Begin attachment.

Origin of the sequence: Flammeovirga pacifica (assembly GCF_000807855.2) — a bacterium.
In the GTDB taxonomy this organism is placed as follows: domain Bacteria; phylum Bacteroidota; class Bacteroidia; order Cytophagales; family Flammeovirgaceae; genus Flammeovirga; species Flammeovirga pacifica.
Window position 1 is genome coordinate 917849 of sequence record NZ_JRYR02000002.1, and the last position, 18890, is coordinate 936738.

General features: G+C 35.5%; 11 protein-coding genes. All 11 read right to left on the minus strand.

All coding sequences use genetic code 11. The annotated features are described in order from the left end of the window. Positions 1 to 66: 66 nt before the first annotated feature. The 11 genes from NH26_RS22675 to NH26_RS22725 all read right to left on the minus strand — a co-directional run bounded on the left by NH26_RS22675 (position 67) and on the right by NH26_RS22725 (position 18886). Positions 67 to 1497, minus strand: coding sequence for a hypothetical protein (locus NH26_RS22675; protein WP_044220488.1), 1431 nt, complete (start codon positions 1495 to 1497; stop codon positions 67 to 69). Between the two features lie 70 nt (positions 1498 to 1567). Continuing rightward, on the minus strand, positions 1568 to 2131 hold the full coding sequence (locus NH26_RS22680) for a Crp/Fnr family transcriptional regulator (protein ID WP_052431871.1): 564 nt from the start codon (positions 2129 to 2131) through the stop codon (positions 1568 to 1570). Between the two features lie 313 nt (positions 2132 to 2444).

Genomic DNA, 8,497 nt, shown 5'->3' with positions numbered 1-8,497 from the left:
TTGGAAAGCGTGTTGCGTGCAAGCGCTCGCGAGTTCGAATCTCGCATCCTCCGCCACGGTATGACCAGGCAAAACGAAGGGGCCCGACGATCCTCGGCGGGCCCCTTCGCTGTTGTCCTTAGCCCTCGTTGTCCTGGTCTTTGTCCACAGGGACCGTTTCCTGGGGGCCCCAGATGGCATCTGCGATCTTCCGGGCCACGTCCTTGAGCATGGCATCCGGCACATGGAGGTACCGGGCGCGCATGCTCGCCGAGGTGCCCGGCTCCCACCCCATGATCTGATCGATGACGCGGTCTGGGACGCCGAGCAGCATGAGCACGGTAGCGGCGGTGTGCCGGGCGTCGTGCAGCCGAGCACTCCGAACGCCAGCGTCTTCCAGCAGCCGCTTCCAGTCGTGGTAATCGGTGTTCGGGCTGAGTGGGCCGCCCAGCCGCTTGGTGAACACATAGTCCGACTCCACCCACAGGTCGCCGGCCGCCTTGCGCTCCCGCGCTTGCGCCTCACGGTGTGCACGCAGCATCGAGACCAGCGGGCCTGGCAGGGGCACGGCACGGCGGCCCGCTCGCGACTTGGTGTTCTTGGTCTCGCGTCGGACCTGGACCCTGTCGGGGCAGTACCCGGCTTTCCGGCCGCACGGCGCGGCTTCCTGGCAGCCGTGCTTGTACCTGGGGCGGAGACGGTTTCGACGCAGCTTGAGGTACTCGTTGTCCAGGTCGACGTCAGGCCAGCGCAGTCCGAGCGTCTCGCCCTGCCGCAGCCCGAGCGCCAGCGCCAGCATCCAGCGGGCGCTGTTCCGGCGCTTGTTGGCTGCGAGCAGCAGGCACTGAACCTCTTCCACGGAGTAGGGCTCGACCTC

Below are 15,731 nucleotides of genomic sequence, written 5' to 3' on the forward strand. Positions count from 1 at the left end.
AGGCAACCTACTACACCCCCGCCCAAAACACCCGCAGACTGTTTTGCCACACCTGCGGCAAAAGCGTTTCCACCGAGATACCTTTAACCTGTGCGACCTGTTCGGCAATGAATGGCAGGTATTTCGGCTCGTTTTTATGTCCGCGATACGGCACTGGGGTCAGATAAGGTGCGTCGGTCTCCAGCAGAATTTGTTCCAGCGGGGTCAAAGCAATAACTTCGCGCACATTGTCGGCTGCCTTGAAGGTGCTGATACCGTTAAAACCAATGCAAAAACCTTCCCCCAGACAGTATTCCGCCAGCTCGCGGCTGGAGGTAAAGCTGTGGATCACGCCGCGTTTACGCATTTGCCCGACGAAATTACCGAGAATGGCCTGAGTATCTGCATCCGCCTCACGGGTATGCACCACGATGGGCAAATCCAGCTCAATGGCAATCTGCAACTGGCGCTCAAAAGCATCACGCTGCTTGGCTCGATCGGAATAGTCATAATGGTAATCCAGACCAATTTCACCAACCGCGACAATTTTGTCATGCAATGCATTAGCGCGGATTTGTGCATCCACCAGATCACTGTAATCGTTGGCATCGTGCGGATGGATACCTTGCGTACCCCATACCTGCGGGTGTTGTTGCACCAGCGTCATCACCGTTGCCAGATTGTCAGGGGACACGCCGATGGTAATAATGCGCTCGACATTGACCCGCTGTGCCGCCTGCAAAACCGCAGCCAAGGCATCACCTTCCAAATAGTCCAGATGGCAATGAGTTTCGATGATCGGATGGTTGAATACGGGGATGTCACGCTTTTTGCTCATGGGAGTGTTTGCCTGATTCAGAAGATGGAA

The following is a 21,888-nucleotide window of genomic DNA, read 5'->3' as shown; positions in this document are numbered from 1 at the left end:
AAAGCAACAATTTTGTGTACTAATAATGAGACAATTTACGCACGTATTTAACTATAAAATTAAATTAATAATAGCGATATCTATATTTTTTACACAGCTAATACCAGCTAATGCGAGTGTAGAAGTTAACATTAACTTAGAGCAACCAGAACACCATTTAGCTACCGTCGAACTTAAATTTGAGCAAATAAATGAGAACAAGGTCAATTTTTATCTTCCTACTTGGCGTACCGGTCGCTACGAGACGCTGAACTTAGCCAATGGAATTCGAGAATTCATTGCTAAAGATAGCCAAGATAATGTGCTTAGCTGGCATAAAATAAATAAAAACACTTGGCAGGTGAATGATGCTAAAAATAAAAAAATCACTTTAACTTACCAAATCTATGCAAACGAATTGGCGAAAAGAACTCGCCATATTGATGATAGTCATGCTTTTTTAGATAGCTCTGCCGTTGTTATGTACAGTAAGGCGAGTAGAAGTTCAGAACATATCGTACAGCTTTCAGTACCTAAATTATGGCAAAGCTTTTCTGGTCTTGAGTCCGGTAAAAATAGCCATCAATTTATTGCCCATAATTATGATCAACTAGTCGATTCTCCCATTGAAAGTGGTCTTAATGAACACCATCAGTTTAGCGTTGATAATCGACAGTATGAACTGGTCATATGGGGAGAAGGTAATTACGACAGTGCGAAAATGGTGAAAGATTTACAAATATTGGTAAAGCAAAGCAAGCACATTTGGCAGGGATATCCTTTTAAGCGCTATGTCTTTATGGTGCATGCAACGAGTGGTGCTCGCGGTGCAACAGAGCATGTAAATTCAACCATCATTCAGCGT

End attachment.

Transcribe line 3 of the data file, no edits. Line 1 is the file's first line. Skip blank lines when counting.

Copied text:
Window position 1 is genome coordinate 917849 of sequence record NZ_JRYR02000002.1, and the last position, 18890, is coordinate 936738.